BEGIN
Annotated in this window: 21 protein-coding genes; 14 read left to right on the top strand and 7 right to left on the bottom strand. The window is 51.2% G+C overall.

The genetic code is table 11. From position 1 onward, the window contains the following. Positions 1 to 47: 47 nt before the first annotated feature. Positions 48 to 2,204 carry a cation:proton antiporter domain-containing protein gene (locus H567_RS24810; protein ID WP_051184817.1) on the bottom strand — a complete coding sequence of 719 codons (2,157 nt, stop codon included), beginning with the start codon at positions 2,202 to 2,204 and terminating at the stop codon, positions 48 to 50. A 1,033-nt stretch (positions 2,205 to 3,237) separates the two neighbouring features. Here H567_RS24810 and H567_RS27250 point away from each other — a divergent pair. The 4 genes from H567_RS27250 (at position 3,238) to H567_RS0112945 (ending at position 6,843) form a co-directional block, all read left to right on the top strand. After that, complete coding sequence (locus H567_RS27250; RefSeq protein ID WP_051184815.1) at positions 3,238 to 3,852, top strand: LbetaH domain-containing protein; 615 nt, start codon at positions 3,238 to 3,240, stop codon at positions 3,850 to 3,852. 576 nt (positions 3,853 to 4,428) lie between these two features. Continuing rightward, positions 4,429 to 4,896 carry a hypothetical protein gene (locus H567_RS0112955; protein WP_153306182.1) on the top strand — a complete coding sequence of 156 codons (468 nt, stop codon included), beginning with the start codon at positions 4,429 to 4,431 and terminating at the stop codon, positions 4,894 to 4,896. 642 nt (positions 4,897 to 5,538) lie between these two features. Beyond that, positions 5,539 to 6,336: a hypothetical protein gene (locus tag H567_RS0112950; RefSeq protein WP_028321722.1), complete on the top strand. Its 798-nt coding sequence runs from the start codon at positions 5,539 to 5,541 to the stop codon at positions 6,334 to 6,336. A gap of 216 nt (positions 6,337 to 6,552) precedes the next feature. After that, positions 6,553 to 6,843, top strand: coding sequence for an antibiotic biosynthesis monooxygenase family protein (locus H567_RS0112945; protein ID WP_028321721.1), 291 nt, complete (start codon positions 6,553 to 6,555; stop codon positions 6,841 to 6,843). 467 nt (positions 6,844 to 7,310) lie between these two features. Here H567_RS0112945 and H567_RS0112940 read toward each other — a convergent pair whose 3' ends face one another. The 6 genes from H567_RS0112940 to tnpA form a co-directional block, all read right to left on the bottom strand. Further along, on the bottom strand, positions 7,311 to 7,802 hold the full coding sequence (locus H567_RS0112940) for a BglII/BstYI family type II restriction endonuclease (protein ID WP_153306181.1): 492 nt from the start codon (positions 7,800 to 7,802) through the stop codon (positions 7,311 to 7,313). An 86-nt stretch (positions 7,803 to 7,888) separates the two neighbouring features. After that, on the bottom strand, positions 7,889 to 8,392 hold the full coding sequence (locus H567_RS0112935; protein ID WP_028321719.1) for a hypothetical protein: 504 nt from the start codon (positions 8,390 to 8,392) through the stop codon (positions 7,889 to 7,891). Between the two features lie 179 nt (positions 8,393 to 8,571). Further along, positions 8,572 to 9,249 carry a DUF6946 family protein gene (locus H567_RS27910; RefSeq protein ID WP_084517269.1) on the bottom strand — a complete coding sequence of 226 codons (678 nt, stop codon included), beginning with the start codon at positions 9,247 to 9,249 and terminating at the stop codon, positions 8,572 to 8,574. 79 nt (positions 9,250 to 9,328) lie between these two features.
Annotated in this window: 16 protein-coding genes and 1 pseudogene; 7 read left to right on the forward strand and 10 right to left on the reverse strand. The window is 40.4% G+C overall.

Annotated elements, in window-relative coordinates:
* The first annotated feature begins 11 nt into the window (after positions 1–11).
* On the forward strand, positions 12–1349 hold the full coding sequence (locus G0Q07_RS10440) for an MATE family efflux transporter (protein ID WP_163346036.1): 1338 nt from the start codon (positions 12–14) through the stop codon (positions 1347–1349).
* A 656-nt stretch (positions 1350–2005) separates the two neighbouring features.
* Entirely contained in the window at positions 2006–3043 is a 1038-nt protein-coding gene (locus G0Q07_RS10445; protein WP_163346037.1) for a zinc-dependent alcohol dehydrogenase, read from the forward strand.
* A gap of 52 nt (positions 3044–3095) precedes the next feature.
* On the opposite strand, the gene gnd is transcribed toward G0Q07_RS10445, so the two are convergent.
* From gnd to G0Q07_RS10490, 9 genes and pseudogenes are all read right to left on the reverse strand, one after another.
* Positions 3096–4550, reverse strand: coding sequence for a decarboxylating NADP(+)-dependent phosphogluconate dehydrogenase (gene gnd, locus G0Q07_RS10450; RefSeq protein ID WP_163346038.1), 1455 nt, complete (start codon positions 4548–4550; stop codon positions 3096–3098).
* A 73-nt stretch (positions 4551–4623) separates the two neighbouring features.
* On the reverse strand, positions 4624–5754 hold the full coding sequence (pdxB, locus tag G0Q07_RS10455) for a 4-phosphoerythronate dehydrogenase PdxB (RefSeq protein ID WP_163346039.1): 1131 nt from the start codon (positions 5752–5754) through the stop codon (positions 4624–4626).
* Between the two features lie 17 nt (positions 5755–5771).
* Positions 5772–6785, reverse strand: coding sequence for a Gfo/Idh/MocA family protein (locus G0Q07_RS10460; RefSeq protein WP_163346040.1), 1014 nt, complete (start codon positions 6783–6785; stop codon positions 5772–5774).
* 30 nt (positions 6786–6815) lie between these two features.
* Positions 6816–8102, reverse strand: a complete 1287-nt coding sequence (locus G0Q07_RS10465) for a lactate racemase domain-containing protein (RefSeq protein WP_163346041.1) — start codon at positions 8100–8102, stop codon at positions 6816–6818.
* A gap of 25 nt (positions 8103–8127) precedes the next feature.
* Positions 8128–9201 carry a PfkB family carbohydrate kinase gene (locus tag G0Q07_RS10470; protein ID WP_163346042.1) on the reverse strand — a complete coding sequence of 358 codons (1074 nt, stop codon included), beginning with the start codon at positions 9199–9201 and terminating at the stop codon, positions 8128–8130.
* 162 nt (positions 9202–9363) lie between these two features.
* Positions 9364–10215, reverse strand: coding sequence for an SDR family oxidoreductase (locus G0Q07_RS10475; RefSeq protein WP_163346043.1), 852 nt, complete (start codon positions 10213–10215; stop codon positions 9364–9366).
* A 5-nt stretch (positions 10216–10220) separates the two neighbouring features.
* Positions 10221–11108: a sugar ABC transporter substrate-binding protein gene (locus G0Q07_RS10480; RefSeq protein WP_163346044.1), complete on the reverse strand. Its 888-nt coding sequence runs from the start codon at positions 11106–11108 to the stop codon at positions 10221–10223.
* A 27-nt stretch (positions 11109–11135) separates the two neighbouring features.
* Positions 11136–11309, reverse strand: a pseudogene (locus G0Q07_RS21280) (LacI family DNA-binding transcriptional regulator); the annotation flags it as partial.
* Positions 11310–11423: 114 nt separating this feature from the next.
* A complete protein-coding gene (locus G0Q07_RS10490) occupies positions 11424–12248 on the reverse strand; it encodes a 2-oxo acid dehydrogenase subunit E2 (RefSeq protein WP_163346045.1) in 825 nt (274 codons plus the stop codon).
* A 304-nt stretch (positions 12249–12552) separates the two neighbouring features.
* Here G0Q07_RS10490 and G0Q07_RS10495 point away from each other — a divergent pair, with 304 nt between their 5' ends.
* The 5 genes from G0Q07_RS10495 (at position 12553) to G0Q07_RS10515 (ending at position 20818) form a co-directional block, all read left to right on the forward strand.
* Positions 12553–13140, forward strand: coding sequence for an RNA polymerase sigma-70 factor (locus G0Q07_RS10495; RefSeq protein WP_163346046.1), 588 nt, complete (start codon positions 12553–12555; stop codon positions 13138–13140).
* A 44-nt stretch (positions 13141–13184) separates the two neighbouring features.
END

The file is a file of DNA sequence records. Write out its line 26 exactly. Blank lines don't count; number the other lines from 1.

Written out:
* Positions 11136–11309, reverse strand: a pseudogene (locus G0Q07_RS21280) (LacI family DNA-binding transcriptional regulator); the annotation flags it as partial.